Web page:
Ray Bradbury's Something Wicked This Way Comes is a coming of age novel laced with sinister horror and extreme suspense.
The novel centres around two teenage boys, Jim Nightshade and William Halloway, who come across a mysterious carnival that arrives out of the blue one October. The carnival belongs to the rather weird Mr Dark, who is a tattooed and mysterious gent that turns out to be not at all who he seems.
I started out really enjoying this book. The protagonists are quite easy to like and you want to know what on earth these two troublesome teens will be getting up to next. Initially they are approached by a lightening rod sales man which was what really hooked me into the story. It was so unusual and quite frankly odd that I HAD to know who he was and why he was so interested in the boys. The story tells of how Will and Jim learn that the carnival is the place of nightmares as it destroys the people who enter it with it's age-reversing carousel and horrifying house of mirrors. Will and Jim try to escape the carnival however Mr Dark has other plans for the boys which they cannot escape from.
The introduction of the carnival was fantastic. You could really picture the grotesque nature of the freaks inside it and the anxiety the carnival caused in people. The book itself is genuinely terrifying and the emotions are portrayed in a way that if you were there in real life, you'd want to run away from the negativity it all. Will's father is a fantastic character. He is in his fifties but thinks he is too old to be a father to a 13 year old boy however it turns out that, despite all his flaws, he is quite an ingenious man who is a great role model for Will and Jim.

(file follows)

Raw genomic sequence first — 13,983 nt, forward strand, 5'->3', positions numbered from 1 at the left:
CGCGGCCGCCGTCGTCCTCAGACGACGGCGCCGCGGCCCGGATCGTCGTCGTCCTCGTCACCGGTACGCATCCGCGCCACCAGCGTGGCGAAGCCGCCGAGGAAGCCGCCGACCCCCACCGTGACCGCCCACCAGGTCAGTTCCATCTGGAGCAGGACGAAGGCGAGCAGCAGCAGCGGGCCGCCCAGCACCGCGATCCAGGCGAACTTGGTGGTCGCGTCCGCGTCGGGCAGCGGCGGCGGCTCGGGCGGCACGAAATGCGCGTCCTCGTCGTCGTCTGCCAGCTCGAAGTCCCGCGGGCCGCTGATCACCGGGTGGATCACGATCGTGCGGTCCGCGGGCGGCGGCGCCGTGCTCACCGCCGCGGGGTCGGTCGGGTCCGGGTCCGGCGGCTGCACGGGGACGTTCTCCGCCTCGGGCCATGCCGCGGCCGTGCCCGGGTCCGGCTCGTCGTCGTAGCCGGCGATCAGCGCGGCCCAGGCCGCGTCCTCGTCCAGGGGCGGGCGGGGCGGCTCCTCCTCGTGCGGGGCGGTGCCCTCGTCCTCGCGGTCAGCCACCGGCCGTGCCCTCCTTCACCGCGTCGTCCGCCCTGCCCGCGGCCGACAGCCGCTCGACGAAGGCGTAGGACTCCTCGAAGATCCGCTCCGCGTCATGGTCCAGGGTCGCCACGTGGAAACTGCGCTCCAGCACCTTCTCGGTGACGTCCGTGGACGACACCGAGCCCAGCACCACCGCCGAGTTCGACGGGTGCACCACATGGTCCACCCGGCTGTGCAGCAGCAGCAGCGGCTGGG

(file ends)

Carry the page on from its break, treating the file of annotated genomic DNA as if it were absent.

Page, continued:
As I continued to read, I felt a bit lost. The book is complicated and has lots of metaphors weaved throughout the text. From my reading I gathered that these were representative of the problems with growing up and the desire for things we simply cannot have. Or, to put it more appropriately, the desires men have.
Now I not trying to pull the sexist card but this story does revolve heavily around males. The women that are mentioned are Will's mom who comes across as an air-head frankly (although Will does care for her a lot) and an evil witch who causes havoc with her toxic sludge dumping hot air balloon (that is exactly how it sounds and nothing else). I don't think the focus of this book is gender roles however it is hard not to notice the distinct lack of females in the novel and it is a bit off putting; even the majority of the carnival members are men.
I started off loving this book. I like Ray Bradbury's previous work but this was just way too metaphorical for my reading on the train to work. If you like sinister books full of fantasy and twists then I do recommend this book but I highly suggest you sit down with no distractions to read this book - it can be a challenge at times!